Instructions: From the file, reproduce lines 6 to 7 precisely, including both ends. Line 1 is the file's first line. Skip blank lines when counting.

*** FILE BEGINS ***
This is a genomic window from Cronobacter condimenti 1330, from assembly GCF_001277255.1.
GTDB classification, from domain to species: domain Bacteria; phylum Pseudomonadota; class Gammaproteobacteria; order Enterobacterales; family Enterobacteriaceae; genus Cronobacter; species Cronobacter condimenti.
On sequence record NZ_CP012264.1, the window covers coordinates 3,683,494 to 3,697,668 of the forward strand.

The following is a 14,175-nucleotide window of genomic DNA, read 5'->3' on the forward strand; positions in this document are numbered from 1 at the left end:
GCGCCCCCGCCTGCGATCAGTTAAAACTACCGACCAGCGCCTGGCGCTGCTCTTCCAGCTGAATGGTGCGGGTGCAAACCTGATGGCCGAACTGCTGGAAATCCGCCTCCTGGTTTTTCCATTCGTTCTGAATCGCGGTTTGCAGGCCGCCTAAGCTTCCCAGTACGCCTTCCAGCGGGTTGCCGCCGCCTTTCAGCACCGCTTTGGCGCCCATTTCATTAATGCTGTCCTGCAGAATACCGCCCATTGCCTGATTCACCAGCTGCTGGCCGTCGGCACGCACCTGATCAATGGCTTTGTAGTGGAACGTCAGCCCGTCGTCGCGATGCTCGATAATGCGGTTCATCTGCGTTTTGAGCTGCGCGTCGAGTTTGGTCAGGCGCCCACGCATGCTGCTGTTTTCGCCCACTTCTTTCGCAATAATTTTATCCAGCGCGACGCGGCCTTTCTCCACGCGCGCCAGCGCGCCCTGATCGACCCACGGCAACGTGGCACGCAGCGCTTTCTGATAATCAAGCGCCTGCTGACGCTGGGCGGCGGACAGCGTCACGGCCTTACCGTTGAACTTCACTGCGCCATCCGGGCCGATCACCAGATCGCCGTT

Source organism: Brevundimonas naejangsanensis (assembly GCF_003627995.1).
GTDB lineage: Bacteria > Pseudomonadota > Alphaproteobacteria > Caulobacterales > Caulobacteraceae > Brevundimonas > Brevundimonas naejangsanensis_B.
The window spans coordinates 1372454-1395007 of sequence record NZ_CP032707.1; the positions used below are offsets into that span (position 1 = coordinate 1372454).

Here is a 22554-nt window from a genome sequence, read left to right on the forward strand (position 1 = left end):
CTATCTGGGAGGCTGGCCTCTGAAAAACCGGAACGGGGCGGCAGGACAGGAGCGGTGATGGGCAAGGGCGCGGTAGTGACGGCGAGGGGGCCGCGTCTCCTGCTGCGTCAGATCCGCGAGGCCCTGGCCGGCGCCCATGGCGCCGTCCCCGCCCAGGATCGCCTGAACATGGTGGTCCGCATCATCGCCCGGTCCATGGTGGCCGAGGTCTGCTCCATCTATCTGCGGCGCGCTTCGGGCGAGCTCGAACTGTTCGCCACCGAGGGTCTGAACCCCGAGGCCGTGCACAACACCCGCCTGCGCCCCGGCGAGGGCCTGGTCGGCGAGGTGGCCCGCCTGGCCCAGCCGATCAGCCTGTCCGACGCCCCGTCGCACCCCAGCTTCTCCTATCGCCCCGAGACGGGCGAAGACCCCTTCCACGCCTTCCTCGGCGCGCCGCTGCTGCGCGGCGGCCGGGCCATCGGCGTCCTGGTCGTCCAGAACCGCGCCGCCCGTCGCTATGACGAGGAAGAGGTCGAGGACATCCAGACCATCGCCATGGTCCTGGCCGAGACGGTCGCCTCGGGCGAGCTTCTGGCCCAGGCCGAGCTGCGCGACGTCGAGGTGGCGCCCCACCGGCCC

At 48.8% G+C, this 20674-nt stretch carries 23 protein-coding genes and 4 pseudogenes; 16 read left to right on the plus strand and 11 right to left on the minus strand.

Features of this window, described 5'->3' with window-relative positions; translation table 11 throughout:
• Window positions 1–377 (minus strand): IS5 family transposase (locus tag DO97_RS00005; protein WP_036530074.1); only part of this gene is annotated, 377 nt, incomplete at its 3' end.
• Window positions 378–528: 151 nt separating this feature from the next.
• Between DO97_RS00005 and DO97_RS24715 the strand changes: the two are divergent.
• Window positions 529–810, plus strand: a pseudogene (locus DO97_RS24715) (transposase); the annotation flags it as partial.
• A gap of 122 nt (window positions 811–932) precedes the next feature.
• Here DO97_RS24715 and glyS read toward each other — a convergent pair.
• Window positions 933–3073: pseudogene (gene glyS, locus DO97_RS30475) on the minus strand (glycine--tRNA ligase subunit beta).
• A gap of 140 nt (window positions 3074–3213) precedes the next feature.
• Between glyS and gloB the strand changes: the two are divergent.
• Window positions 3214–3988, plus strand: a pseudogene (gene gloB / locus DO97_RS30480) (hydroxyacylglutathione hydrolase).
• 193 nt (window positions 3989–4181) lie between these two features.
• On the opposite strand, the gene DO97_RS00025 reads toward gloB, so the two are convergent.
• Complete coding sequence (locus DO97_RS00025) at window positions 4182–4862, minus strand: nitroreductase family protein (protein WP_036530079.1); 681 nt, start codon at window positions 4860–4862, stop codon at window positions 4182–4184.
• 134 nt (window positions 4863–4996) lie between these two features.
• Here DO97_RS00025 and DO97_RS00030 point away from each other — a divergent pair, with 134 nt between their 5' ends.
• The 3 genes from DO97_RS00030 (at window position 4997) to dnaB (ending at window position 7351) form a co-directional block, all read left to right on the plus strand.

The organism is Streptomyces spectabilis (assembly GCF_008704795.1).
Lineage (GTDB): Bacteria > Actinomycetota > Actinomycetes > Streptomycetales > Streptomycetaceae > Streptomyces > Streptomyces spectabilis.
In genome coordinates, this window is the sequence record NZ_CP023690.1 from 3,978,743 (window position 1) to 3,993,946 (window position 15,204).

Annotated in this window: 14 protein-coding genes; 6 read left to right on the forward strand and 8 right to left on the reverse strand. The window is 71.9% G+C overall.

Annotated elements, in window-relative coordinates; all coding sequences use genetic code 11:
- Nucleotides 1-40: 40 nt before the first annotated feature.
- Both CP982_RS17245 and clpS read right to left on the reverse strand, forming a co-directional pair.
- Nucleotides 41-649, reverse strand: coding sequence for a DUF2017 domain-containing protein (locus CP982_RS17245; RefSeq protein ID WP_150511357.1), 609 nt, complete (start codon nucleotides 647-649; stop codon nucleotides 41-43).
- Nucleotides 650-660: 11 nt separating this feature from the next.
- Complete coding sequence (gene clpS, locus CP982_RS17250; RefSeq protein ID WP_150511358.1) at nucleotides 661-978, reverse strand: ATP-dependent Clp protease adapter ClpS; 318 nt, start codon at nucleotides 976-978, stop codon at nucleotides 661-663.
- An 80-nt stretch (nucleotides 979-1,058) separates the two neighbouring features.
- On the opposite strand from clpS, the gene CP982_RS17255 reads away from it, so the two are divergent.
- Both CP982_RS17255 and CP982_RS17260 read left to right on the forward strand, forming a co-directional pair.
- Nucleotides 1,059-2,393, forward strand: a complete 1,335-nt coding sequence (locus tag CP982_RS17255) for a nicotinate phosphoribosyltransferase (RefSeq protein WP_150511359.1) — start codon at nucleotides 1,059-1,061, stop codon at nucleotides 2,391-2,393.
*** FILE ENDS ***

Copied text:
Source organism: Brevundimonas naejangsanensis (assembly GCF_003627995.1).
GTDB lineage: Bacteria > Pseudomonadota > Alphaproteobacteria > Caulobacterales > Caulobacteraceae > Brevundimonas > Brevundimonas naejangsanensis_B.